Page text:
Another local election buoys Merkel's party ahead of German national vote
- Author: Leroy Wright May 18, 2017,
May 18, 2017, 1:52
The victory of Chancellor Angela Merkel's conservatives in Sunday's election in Germany's most populous state has left her in a commanding position as she gears up for the national poll in September.
The North Rhine Westphalia result brought to an end the SPD government led by state Premier Hannelore Kraft, who stepped down both as state leader and as state party chief. NRW is seen as a test of national mood ahead of Germany's federal election in September.
At the same time, the Green Party, now the junior coalition partner to the SPD in the government of Germany's most populous state, took a massive hit, dropping down to 6.4%.
CDU won 34.3 percent of the votes against the Social Democrats' (SPD) 30.6 percent.
Chancellor Angela Merkel's challenger in Germany's September election, Martin Schulz, is conceding that his party suffered a "really stinging defeat" in Sunday's vote in its western German heartland.
The nationalist Alternative for Germany won 7.4%, giving it seats in its 13th state legislature.
Following the result, Mr Laschet will discuss forming a coalition with the Free Democrats, which picked up 12.6% of the vote. The party - whose national leader, Christian Lindner, led its election effort in North Rhine-Westphalia - has tended to ally with Merkel's conservatives over recent decades.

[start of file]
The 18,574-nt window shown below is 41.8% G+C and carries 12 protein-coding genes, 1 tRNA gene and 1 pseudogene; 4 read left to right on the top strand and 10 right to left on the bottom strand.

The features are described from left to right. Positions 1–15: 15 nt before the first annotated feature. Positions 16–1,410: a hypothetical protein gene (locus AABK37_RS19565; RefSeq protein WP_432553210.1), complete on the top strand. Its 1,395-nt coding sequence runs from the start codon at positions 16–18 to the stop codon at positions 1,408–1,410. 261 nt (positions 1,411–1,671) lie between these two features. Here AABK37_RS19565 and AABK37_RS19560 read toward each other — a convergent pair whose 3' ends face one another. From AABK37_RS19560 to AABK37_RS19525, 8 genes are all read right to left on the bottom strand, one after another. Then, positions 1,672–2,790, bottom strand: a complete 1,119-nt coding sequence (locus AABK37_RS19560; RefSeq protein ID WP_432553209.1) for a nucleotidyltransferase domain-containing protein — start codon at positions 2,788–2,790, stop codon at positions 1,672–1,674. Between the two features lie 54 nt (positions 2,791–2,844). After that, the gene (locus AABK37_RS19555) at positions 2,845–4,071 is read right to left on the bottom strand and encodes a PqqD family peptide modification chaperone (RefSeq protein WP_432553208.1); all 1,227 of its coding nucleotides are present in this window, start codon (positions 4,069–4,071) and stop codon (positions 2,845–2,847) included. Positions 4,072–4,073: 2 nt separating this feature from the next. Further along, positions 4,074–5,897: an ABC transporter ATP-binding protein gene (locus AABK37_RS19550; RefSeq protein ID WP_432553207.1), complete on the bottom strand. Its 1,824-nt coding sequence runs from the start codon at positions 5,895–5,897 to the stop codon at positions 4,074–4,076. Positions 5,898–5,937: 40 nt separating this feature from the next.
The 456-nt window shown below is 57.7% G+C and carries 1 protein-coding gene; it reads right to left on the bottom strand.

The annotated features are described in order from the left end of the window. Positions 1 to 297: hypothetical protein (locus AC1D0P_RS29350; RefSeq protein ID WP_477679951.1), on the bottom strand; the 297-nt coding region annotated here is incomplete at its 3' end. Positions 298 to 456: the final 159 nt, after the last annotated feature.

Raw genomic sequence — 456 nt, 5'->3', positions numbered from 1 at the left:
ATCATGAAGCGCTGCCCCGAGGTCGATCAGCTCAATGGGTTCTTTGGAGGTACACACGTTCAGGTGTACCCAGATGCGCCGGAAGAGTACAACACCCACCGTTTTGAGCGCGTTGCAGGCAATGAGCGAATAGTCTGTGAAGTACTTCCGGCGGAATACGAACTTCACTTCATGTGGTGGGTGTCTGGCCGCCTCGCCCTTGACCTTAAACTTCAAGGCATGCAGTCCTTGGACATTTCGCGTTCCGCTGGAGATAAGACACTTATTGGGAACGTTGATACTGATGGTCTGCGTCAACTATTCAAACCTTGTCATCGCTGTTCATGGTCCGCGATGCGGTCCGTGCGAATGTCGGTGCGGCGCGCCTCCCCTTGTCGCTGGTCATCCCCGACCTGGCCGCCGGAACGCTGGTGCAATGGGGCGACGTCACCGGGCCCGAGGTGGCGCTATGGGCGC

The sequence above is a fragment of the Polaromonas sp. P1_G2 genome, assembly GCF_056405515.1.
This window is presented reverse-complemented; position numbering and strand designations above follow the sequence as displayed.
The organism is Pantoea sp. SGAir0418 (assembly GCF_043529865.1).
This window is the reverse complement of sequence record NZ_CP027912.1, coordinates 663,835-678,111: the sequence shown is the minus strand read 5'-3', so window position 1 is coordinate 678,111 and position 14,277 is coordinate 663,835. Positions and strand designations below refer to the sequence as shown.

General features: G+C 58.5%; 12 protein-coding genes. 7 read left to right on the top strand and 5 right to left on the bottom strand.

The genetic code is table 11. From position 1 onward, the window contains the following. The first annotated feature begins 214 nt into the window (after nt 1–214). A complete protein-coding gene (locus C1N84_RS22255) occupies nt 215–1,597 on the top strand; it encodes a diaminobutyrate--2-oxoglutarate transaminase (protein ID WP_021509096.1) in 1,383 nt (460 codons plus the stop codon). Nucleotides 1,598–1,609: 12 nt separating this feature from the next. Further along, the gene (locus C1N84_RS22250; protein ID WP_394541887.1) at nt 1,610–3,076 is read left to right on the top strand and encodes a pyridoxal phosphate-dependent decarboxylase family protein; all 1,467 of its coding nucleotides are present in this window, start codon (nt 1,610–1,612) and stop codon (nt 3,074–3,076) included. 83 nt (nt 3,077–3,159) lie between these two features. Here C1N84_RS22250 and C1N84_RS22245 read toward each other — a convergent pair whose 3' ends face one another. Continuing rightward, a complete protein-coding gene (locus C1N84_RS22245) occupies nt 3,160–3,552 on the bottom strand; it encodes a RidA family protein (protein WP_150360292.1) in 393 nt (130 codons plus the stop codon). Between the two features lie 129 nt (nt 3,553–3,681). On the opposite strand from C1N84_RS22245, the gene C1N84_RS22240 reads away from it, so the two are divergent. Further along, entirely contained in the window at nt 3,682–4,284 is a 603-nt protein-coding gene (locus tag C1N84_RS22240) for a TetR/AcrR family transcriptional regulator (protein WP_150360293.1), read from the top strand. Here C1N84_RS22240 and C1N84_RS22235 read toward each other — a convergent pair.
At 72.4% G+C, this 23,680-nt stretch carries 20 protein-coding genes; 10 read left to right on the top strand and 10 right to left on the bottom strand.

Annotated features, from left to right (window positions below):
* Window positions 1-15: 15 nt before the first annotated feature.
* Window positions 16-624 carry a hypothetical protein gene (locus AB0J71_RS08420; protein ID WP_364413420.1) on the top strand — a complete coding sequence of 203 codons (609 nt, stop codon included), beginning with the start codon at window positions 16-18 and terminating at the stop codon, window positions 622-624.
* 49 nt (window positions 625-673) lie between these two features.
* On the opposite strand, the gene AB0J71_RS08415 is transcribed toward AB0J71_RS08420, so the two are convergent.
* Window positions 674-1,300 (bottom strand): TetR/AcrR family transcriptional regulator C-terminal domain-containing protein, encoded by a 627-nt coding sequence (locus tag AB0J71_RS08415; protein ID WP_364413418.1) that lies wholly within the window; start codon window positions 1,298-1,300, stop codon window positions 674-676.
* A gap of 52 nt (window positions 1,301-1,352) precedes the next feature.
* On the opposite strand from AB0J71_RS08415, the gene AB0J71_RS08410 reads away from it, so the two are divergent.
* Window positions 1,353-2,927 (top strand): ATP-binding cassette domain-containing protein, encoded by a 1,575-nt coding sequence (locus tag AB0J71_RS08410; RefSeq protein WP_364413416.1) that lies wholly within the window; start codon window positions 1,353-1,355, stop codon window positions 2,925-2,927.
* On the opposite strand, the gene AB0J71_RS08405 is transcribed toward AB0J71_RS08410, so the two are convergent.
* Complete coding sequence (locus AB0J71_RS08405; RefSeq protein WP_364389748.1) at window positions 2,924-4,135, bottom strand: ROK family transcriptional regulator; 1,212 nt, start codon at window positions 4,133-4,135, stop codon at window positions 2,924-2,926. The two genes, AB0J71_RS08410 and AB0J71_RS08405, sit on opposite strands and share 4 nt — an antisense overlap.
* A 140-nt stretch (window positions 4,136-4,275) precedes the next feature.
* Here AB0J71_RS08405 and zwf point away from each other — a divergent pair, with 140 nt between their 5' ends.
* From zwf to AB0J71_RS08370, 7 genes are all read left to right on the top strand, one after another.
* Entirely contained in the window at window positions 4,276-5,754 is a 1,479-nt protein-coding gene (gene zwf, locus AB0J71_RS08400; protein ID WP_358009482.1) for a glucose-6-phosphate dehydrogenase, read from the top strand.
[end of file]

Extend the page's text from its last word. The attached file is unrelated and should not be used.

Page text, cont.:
"So, today we have an occasion to celebrate, but tomorrow we start serious work for the benefit of Germany", Secretary General of the CDU Party Peter Tauber told journalists in Berlin.
"His immediate task now will be to relaunch the so-far exclusively personality-driven SPD campaign for the Bundestag elections; the party immediately needs to start focusing on policies to widen the SPD's appeal beyond its core electorate".
Martin Schulz, chairman of the German Social Democratic Party (SPD) and Chancellor candidate for the upcoming general elections addresses the media after first projections for the state elections in the German state of North Rhine-Westphalia were announced at the party's headquarters in Berlin, Germany, Sunday, May 14, 2017. It is home to almost a quarter of all German voters - more than 13 million.
"Incumbents are certainly not safe - incumbents can lose", said Thomas Oppermann, the party's national parliamentary leader.
The party has led governments in the state for 45 of the past 50 years.
The 55-year-old Kraft has regularly batted away pleas over the years from her party to take over as national leader from Merkel.
She also urged voters to look at her government's economic record - with 7.5 per cent unemployment, the state fares worse than the national rate of 5.8 per cent, she said. This is the third consecutive failure of the SPD over the last two months - after the elections in the federal states of Saarland and Schleswig-Holstein.
With the FDP's double digit success and the Left Party's projected failure to make it to North Rhine-Westphalia's parliament, Merkel's CDU could form a narrow center-right majority with the FDP.